# Minimum of sum of absolute values

Problem statement:

There are 3 arrays A,B,C all filled with positive integers, and all the three arrays are of the same size.

Find min(|a-b|+|b-c|+|c-a|) where a is in A, b is in B, c is in C.

I worked on the problem the whole weekend. A friend told me that it can be done in linear time. I don't see how that could be possible.

How would you do it ?

• Not an answer but a hint; dynamic programming. Think about extending an existing solution by one element of C. The solution to the new slightly bigger problem is either the old solution or the old solution updated somehow. – Nathan Whitehead Jul 4 '11 at 4:54
• wouldn't dynamic programming yield a O(n^3) solution ? what kind of recurrence would I have ? recurrence with what arguments ? – average Jul 4 '11 at 5:12
• I'm wondering... even in the case where you have just two arrays, I can't see how to be sure that you need to sort the arrays and that there is no linear solution... – a3nm Jul 4 '11 at 7:03
• then O(nlogn) ... anything consistently better than the obvious O(n^3) would be interesting to understand the mechanics of – average Jul 4 '11 at 7:34
• Why is this tagged `code-golf`? – ShreevatsaR Jul 4 '11 at 13:38

Well, I think I can do it in O(n log n). I can only do O(n) if the arrays are initially sorted.

First, observe that you can permute `a`,`b`,`c` however you like without changing the value of the expression. So let `x` be the smallest of `a`,`b`,`c`; let `y` be the middle of the three; and let `z` be the maximum. Then note that the expression just equals `2*(z-x)`. (Edit: This is easy to see... Once you have the three numbers in order, `x < y < z`, the sum is just `(y-x) + (z-y) + (z-x)` which equals `2*(z-x)`)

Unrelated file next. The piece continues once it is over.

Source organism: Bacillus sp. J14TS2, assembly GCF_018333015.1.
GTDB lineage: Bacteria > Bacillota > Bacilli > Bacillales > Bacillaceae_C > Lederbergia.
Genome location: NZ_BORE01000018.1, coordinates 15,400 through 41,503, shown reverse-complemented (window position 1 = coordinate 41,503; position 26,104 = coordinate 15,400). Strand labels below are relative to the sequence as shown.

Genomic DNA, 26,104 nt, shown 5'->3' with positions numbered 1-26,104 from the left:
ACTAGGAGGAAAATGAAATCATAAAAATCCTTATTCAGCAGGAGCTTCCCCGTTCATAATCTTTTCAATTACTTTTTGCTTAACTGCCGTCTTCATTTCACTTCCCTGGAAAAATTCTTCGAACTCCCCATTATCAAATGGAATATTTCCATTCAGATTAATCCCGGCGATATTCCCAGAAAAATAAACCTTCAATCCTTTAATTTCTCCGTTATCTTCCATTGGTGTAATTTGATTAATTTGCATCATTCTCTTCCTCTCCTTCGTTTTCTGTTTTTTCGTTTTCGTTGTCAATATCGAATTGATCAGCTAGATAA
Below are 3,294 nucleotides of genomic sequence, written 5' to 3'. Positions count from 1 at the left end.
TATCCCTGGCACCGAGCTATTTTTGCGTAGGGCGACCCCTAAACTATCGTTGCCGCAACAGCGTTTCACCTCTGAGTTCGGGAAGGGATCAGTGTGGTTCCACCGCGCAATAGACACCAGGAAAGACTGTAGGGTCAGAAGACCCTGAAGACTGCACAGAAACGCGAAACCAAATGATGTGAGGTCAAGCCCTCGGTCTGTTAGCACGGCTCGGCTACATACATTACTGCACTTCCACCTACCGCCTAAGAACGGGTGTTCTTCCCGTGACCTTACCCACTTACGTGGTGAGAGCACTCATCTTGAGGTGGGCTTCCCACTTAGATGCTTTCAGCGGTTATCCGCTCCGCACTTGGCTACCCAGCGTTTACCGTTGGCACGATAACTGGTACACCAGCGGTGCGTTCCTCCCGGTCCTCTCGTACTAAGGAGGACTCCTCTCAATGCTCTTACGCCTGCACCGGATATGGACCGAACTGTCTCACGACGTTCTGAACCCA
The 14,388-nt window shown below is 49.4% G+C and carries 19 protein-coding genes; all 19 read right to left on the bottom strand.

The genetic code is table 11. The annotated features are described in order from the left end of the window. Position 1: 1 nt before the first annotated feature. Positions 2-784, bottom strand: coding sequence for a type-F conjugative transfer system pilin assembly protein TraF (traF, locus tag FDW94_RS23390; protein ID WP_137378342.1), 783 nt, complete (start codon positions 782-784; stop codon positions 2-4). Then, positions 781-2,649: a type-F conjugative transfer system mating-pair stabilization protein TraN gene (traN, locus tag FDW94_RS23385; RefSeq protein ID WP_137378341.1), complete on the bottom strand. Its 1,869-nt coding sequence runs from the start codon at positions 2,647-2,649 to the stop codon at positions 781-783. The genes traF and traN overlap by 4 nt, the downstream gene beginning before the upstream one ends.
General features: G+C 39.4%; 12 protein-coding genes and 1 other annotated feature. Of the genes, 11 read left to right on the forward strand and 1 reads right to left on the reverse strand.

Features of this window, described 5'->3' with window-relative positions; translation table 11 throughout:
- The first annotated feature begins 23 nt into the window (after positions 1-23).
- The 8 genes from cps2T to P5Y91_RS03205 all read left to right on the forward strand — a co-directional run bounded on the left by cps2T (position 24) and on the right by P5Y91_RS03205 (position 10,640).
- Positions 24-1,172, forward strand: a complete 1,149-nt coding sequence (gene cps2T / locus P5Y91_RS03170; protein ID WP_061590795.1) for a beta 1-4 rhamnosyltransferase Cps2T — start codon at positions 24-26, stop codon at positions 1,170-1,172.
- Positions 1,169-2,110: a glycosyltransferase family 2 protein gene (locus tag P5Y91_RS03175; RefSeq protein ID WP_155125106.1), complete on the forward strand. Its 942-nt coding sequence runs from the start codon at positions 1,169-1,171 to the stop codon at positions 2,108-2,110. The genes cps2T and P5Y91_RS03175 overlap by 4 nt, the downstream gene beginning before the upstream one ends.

Thus, all we are really trying to do is find three numbers such that the outer two are as close together as possible, with the other number "sandwiched" between them.

So start by sorting all three arrays in O(n log n). Maintain an index into each array; call these `i`, `j`, and `k`. Initialize all three to zero. Whichever index points to the smallest value, increment that index. That is, if `A[i]` is smaller than `B[j]` and `C[k]`, increment `i`; if `B[j]` is smallest, increment `j`; if `C[k]` is smallest, increment k. Repeat, keeping track of `|A[i]-B[j]| + |B[j]-C[k]| + |C[k]-A[i]|` the whole time. The smallest value you observe during this march is your answer. (When the smallest of the three is at the end of its array, stop because you are done.)

At each step, you add one to exactly one index; but you can only do this `n` times for each array before hitting the end. So this is at most `3*n` steps, which is O(n), which is less than O(n log n), meaning the total time is O(n log n). (Or just O(n) if you can assume the arrays are sorted.)

Sketch of a proof that this works: Suppose `A[I]`, `B[J]`, `C[K]` are the `a`, `b`, `c` that form the actual answer; i.e., they have the minimum `|a-b|+|b-c|+|c-a|`. Suppose further that `a` > `b` > `c`; the proof for the other cases is symmetric.

Lemma: During our march, we do not increment `j` past `J` until after we increment `k` past `K`. Proof: We always increment the index of the smallest element, and when `k <= K`, `B[J] > C[k]`. So when `j=J` and `k <= K`, `B[j]` is not the smallest element, so we do not increment `j`.